15. Although strong reliance was placed on these three decisions on behalf of the appellant, none of these decisions come to the aid of the contentions made on behalf of the appellant. The finding of fact in the case of Indira Balakrishna (supra) was that the widows except for receiving the interest and dividend jointly had done no act which had helped to produce the income. In the case of G. Murugesan (supra), divided from shares and income from properties were received by the heirs. Here again no business activity was involved. Mohammed Noorullah’s case (supra) comes very close to the facts of the case before us. The business was continuing after the death of the father. None of the heirs wanted the business to come to an end. Although the widow and the minor children had not started the business together, they continued to carry on the business together. Therefore, income from the business had to be assessed without dividing the income between the widow and the minor children. To borrow the language of Costello, J., the intention of the charging section even under the Act of 1961 is to hit the combinations of individuals who engaged together in some joint enterprise, even though they did not in law constitute a partnership.
The contention on behalf of the appellant is that the assessment has been wrongly done in the status of “BOI”. This phrase is not to be found in the repealed Act of 1922 and the meaning ascribed to this phrase must be quite distinct and separate from the meaning given by the Courts to the phrase “AOP”. Sec. 4 is the charging section under the 1961 Act. It has imposed a tax on the income earned by a âperson’ in the previous year. `Person’ has been defined in s. 2(31) of the Act as under : “(31) âPerson’ includesâ (i) an individual, (ii) a Hindu undivided family, (iii) a company, (iv) a firm, (v) an AOP or a BOI, whether incorporated or not, (vi) a local authority, and (vii) every artificial juridical person, not falling within any of the preceding sub-clauses;”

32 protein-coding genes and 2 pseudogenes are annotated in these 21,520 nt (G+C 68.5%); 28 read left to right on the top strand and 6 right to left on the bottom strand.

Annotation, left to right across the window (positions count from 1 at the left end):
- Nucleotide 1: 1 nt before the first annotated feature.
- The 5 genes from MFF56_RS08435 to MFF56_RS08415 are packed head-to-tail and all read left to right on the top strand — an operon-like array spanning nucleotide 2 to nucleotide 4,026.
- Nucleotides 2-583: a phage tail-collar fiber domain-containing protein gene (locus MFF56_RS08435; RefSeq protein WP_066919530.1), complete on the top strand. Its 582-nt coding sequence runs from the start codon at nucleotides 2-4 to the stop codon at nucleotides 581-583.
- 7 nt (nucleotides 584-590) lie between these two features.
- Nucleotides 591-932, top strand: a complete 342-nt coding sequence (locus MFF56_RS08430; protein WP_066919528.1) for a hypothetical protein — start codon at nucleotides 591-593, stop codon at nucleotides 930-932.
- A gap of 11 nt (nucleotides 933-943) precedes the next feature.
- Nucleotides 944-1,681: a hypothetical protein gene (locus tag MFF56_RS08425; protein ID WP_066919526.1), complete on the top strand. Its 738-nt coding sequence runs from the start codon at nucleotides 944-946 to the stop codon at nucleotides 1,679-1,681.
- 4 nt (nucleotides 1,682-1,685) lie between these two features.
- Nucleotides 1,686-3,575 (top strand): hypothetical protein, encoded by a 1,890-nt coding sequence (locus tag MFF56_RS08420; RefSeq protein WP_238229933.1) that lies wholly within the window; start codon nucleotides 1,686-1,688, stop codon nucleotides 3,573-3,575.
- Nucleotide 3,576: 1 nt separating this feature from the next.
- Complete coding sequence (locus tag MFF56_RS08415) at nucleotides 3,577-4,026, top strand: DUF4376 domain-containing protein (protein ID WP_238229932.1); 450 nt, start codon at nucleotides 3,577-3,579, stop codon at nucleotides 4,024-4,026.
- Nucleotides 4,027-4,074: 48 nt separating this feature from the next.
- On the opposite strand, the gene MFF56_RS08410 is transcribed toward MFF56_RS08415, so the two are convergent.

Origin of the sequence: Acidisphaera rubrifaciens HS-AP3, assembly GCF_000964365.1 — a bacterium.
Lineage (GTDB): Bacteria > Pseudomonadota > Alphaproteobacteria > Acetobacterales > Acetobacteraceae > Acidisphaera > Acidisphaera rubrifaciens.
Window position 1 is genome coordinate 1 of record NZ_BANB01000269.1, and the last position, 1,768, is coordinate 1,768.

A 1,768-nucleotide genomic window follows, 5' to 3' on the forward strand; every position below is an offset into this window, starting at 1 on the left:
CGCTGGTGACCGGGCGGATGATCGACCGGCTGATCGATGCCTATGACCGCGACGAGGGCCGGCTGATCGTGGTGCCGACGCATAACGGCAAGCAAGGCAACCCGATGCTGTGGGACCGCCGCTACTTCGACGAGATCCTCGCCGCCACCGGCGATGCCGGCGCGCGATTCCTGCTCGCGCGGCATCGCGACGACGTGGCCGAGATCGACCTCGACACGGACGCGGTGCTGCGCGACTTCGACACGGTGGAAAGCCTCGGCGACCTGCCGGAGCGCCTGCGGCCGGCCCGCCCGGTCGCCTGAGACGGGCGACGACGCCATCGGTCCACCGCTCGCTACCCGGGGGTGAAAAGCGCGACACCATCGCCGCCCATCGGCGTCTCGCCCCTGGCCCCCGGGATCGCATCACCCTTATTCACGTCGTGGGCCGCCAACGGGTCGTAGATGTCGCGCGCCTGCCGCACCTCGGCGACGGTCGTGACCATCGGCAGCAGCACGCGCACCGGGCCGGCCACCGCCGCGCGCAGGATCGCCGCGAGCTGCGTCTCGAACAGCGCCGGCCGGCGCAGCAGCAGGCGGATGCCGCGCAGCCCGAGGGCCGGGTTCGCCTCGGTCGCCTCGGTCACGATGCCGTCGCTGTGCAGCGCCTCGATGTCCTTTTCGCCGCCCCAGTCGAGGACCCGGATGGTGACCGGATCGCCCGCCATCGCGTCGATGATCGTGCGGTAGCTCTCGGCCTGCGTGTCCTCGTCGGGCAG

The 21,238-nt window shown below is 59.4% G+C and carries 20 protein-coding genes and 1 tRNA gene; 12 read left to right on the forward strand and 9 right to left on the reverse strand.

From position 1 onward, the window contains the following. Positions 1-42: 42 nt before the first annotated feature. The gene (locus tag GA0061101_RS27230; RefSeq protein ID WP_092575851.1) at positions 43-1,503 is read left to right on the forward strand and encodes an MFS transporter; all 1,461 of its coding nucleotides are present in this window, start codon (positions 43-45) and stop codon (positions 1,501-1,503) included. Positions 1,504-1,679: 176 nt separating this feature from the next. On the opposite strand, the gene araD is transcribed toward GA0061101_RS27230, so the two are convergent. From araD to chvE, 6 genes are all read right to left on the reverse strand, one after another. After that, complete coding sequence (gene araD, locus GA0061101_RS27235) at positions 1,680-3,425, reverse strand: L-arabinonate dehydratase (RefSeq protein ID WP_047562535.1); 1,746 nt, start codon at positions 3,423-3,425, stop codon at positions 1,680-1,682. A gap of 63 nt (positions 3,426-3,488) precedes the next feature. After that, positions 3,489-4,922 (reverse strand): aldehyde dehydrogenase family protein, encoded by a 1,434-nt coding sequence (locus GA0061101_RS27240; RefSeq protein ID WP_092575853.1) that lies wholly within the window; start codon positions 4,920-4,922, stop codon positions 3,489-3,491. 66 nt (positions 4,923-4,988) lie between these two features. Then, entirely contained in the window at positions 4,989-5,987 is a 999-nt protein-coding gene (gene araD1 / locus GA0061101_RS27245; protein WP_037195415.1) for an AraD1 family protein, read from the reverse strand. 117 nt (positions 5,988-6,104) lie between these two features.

In this definition, in cl. (v), both âAOP’ and `BOI’ have been included with the added words “whether incorporated or not”. Another thing to note is that cl. (v) speaks of “an AOP or a BOI”. This implies that an “AOP” is not something distinct and separate from “BOI”. It has been added to obviate any controversy as to whether only combinations of human beings are to be treated as a unit of assessment. The intention clearly is to hit combinations of individuals and individuals, combinations of individuals and non-individuals and also combinations of non-individuals with other non-individuals who are engaged together in some joint enterprise when such joint enterprise does not fall within any of the other categories enumerated in sub-s. (31) of s. 2 of the Act.
18. It is of interest to note that the phrase “BOI” has been used by the Parliament in a Revenue Act even before the IT Act, 1961 was passed. Under the GT Act, tax was imposed on gifts made in course of every assessment year commencing on and from the first day of April, 1958 at the prescribed rate by a “person”. “Person” was defined in cl. (xviii) of s. 2 as under : “(xviii) `person’ includes an HUF or a company or an association or a body of individuals or persons, whether incorporated or not:” When the Gift-tax Bill was introduced in the Parliament, `person’ in cl. (xviii) of s. 2 was defined as “`person’ includes an HUF”. The charge of gift-tax was on gifts made by a person during the previous year.